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DeWalt DW272 VSR Drywall Scrugun Review

by Lorenz Prem
published on May 15 2013 1:43 am

We do not get to test a lot of screw drivers in our shop. Screw guns are one of just a few tools that are exclusively used by the trade. The DeWalt DW272 has all the right properties to make it last in the demanding world of construction. It looks tough, and roars mightily. Let's see how well the DW272 performs under close inspection.

The DeWalt DW272 Screwdriver

The DeWalt DW272 was engineered to be the ultimate drywall screwdriver. Every component of the tool is strong enough to complete this mission, but not over-engineered to make the tool unnecessarily heavy, bulky, and expensive. The result is a surprisingly light, well-built screw gun that drives drywall screws at commercial speeds. This gun will go all day, all year long, and last a good long time.

It is important to note that the DW272 cannot mount a strip feeder. The only way to use it is to hand feed it one fastener at time. As fast as the DW272 is, it cannot compete with the ease of use and speed of a good strip-feed screw gun.

The DW272 is built around an all-metal gear box and bill. The bill in particular sets this gun apart from less expensive screw guns. The entire tool is nearly indestructible. You can drop the DW272 on concrete and it'll survive the fall with only a few scratches. Short of deliberate abuse the bill of this tool will outlast the motor. The DW272 gets full marks for durability.

The motor that powers the screw gun is well proportioned, but not overly exciting. It delivers more than enough power to drive short drywall screws, but it soon finds its match when asked to drive longer fasteners. The motor is not particularly heavy either giving the screw gun a well balanced feel.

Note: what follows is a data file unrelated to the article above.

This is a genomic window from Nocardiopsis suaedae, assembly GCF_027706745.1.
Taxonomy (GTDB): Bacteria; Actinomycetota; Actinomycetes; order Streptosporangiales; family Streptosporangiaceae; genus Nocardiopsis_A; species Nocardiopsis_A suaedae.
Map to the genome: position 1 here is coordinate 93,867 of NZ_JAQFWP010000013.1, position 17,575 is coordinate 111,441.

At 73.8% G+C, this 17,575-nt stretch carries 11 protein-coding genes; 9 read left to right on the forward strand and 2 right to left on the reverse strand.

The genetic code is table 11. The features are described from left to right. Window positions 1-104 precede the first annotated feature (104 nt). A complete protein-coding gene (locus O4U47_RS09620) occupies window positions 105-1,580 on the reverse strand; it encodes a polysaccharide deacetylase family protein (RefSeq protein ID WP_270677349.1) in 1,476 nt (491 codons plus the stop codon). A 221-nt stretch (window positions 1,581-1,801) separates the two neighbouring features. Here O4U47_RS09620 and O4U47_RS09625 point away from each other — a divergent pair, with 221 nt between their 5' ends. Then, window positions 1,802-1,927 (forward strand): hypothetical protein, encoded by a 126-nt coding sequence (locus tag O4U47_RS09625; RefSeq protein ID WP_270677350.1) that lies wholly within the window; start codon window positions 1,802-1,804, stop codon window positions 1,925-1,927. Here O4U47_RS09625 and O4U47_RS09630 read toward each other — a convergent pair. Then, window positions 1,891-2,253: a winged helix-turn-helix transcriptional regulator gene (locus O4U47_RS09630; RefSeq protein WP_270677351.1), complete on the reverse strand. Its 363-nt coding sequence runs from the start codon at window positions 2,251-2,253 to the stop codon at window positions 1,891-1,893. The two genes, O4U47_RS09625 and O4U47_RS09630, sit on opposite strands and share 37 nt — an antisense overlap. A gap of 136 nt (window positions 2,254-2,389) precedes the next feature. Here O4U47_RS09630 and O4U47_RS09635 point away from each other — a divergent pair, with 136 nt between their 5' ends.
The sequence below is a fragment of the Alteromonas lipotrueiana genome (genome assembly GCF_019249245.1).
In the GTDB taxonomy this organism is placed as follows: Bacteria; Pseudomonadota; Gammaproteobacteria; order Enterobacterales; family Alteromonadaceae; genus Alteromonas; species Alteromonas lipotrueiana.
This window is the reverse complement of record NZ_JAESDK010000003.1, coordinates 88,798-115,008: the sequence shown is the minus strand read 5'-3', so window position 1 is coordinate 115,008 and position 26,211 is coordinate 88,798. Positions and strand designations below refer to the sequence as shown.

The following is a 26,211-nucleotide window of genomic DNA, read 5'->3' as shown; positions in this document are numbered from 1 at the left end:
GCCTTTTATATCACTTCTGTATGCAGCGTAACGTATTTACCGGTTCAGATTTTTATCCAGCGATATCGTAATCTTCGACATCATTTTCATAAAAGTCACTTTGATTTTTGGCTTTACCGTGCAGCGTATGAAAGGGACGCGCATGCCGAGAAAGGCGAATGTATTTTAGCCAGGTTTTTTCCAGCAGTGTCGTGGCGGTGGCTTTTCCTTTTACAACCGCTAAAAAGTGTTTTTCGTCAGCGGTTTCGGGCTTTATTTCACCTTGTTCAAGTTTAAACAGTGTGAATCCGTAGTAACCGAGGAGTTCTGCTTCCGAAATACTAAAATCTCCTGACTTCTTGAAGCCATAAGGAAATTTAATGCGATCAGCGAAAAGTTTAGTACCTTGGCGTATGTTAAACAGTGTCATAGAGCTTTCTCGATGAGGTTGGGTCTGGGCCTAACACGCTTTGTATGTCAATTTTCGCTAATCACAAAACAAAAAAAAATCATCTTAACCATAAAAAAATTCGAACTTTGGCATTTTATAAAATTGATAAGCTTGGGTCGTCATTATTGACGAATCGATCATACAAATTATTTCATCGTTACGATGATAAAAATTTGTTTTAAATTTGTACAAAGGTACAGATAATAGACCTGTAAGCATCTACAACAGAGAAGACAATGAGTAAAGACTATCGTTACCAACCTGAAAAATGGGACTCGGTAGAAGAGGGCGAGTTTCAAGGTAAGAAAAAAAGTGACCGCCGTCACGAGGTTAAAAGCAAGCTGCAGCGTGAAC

The motor tops out at 4,000 rpm, which puts the DW272 into the middle of the pack in the speed race. Again the tool does not break any records, but it provides just enough speed to make the tool very useful. The DW272 will sink screws as fast as you can feed them while maintaining a good level of control.

The rear of the tool is shaped perfectly for the screw gun to be held between the thumb and index finger of either hand. This position puts the hand of the user directly inline with the screw head, thereby maximizing control.

The belt hook at the top of the screw gun is well positioned. When clipped into a belt the hook positions the heaviest part of the screw gun, the barrel, closest to the belt. As a result the screw gun feels very comfortable and stable on your belt while you carry it.

Depth stop

The depth stop, a very important part of any drywall screwdriver, is particularly well engineered. Twisting the chuck moves the bit in and out in very small increments. There is no need to tighten the chuck down. The screwdriver maintains its depth setting all day long and through the night in your tool chest. It's possible to set the depth once and not touch it for months at time. The mechanism is that good.

Once the depth is set, the tool drives screws to a consistent depth every time. It can't help but do that, because the entire mechanism is locked down. There simply is no way for this screwdriver to overdrive a screw.

Trigger lock

The trigger lock is recessed into the bottom of the handle. It can be a bit tricky to engage, but it is impossible to accidentally disengage. That's exactly how a well designed trigger lock should work on a drywall screw gun. On large jobs it is easier to keep the motor running. The trigger lock disengages when the trigger is pressed all the way in.

Bit changes